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Boko Haram is working with ISIS, U.S. says

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A weapons convoy believed to be from Islamic State seized in an area devastated by Boko Haram raises alarm that the two hope to attack American allies in Africa.

American military officials say that the Islamic State and Boko Haram have begun to collaborate more closely, raising alarm that they are working together to attack American allies in North and Central Africa.

On Wednesday, Brig. Gen. Donald C. Bolduc, the commander of the United States military’s Special Operations in Africa, cited a weapons convoy believed to be from Islamic State fighters in Libya that was headed for the Lake Chad region, an area devastated by Boko Haram.

Military officials described the convoy as one of the first concrete examples of a direct link between the two extremist groups since Boko Haram pledged allegiance to the Islamic State last year. The shipment, seized near the border between Chad and Libya on April 7, was carrying small-caliber weapons, machine guns and rifles, officials said.

The disclosure came during a tense series of meetings in Ndjamena, the capital of Chad, between Samantha Power, the United States ambassador to the United Nations, and top officials like President Idriss Deby, who is expected to announce soon that he won recent elections and will begin his fifth term in office. He seized power in a coup and has governed Chad for 26 years.

Mr. Deby said Ms. Power had pressed him during their meetings about reports that dozens of Chadian soldiers who had voted for opposition candidates had suddenly disappeared.

“No one has disappeared,” Mr. Deby told reporters, standing next to Ms. Power after their meeting and responding to a query from a reporter. “They will be presented to the world on television.”

The exchange highlighted a central quandary of President Obama’s efforts to stop the spread of Islamic extremism in Africa. The continent has increasingly become a battleground in the West’s war against Islamic extremism. Administration officials insist that the increased influence of groups like Boko Haram, and now the Islamic State, has some of its roots in the economic disparities and human suffering often brought on by authoritarian governments.

But at the same time, the United States is supporting such governments as they battle Boko Haram and other extremist groups. In the Lake Chad area, which includes countries like Nigeria, Niger, Chad and Cameroon, American Special Operations forces are training and advising African militaries in the fight against Boko Haram, Al Qaeda in the Islamic Maghreb and now the Islamic State, also known as ISIS or ISIL.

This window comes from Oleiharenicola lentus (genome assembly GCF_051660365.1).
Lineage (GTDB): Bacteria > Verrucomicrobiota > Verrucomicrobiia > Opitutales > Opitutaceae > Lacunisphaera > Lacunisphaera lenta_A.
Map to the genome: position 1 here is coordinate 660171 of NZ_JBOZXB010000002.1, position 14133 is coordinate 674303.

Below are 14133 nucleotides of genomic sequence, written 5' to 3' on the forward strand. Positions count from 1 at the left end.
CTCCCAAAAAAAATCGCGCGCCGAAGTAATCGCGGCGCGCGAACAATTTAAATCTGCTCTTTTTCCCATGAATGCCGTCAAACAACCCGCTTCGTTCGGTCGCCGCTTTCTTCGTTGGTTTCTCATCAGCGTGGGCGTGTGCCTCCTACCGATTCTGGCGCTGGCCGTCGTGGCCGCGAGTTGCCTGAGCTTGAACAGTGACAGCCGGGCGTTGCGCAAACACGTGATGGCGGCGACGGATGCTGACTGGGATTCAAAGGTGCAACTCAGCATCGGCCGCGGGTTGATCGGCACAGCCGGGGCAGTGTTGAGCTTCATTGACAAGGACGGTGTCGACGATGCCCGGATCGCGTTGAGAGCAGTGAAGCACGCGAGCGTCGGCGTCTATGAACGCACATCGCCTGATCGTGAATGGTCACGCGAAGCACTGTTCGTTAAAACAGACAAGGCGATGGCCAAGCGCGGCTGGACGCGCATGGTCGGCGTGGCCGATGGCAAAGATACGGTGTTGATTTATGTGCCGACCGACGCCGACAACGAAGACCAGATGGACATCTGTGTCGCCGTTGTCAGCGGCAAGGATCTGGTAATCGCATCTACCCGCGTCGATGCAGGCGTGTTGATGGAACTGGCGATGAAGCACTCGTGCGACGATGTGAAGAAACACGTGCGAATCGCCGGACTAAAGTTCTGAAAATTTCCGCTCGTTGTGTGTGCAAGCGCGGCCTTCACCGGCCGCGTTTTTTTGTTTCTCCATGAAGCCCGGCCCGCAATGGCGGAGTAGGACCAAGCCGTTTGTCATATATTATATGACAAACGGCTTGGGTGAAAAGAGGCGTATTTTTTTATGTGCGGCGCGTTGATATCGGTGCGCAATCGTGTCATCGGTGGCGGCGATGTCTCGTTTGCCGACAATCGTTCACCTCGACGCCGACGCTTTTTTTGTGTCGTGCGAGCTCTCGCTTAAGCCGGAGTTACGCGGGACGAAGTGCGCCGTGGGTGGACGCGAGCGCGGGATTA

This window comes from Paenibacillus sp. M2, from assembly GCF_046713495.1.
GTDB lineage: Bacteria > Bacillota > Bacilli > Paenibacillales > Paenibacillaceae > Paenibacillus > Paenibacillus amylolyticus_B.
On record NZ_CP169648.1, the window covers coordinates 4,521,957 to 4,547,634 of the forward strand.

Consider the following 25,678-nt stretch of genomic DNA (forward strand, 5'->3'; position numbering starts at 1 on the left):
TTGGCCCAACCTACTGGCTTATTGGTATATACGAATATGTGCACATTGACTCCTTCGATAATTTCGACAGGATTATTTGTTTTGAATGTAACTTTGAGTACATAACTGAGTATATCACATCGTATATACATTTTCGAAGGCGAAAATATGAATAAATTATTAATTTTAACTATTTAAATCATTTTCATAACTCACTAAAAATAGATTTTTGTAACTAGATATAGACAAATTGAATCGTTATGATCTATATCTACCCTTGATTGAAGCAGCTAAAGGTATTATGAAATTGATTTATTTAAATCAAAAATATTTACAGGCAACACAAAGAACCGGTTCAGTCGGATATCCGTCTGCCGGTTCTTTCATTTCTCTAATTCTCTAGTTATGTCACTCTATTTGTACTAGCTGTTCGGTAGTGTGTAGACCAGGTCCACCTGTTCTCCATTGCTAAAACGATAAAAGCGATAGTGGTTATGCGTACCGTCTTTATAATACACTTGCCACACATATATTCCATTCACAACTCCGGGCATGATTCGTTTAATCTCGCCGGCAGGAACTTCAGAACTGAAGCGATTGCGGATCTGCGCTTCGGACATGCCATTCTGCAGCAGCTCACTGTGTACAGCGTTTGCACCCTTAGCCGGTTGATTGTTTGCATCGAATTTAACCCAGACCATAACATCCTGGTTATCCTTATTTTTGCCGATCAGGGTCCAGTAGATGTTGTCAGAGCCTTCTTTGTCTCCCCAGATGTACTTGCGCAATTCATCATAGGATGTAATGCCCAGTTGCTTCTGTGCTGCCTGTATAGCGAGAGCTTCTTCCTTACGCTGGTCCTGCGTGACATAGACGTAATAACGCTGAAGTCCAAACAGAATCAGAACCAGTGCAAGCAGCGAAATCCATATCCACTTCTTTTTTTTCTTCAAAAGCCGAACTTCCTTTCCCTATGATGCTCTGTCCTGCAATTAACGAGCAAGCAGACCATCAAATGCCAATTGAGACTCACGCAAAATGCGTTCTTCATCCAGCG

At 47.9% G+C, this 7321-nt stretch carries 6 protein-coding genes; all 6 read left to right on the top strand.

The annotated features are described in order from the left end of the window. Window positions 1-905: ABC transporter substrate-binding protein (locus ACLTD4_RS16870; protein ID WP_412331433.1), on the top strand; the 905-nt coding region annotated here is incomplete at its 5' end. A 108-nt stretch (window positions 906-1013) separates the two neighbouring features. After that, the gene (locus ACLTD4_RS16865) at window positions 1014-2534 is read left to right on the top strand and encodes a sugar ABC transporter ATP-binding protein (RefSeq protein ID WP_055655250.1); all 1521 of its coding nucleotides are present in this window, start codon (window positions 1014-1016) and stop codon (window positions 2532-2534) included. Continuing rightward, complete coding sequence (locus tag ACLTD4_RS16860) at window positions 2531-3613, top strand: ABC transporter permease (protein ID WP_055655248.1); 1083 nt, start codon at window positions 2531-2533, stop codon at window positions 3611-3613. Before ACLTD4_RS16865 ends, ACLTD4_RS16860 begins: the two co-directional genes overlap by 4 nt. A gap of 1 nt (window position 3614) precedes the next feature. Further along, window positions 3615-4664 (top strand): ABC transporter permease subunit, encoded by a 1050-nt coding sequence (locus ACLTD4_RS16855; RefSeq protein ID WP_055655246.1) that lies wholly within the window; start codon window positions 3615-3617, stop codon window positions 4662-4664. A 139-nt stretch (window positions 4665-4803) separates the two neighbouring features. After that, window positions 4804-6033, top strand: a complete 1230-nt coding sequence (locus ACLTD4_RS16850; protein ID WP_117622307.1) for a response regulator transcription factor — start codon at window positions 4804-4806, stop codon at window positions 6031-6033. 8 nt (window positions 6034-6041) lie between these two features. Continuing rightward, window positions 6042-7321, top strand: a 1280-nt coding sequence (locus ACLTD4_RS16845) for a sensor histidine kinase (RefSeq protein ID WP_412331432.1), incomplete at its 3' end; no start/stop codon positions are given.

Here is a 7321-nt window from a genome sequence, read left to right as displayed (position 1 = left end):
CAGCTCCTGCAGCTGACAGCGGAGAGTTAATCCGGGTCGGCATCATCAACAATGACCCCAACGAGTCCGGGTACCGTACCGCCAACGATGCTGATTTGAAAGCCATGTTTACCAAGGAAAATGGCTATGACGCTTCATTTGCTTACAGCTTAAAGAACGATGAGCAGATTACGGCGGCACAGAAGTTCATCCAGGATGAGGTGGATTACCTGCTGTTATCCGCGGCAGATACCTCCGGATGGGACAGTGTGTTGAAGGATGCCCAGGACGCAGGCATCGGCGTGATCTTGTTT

“The Lake Chad basin is ground zero” in the fight against Islamic extremism in Africa, General Bolduc said.

He said that beyond Boko Haram’s pledge of allegiance to the Islamic State last year, the two groups were sharing “tactics, techniques and procedures.” His comments amplify concerns expressed recently by other American officials that the Islamic State’s branch in Libya is deepening its reach across a wide area of Africa, attracting recruits from countries as far away as Senegal.

Mr. Deby, the Chadian president, called the Islamic State a “monster” that recruited Chadians, just as it had recruits from Europe, the Middle East and other parts of Africa. “We cannot eradicate terrorism by military action alone,” he said. “We need to look to our youths, and to work not to be a platform” for terrorist groups.

Gen. Lamidi Oyebayo Adeosun, the Nigerian commander of the regional group of African countries fighting Boko Haram in the Lake Chad area, said military officials were still trying to learn more about relations between Boko Haram and the Islamic State. He said Boko Haram had increased its attacks on soft targets like markets and mosques in recent months, and moved away from attacks on military bases.

General Adeosun showed photographs of what he said were the latest improvised explosive devices being used by Boko Haram, including a photo of a bird wrapped in explosives. Boko Haram, he said, is increasingly using children — especially girls — to deliver explosives to markets. The group often drugged young girls, wrapped them in explosives and sent them into crowds, he said. “They are appealing to the natural care you feel for a girl child,” he said. “When you see a girl child, you will not feel that she could be carrying a bomb. They achieve maximum effect that way.”

The rising threat from the Islamic State in Libya comes as Mr. Obama is being asked by some of his top advisers to approve the broader use of American military force in Libya and Nigeria. Mr. Obama, administration officials said, is weighing how large a military campaign to order for Libya, and whether to approve sending additional Special Operations advisers and trainers to Nigeria.

 

This article was written by Helene Cooper from International New York Times and was legally licensed through the NewsCred publisher network.

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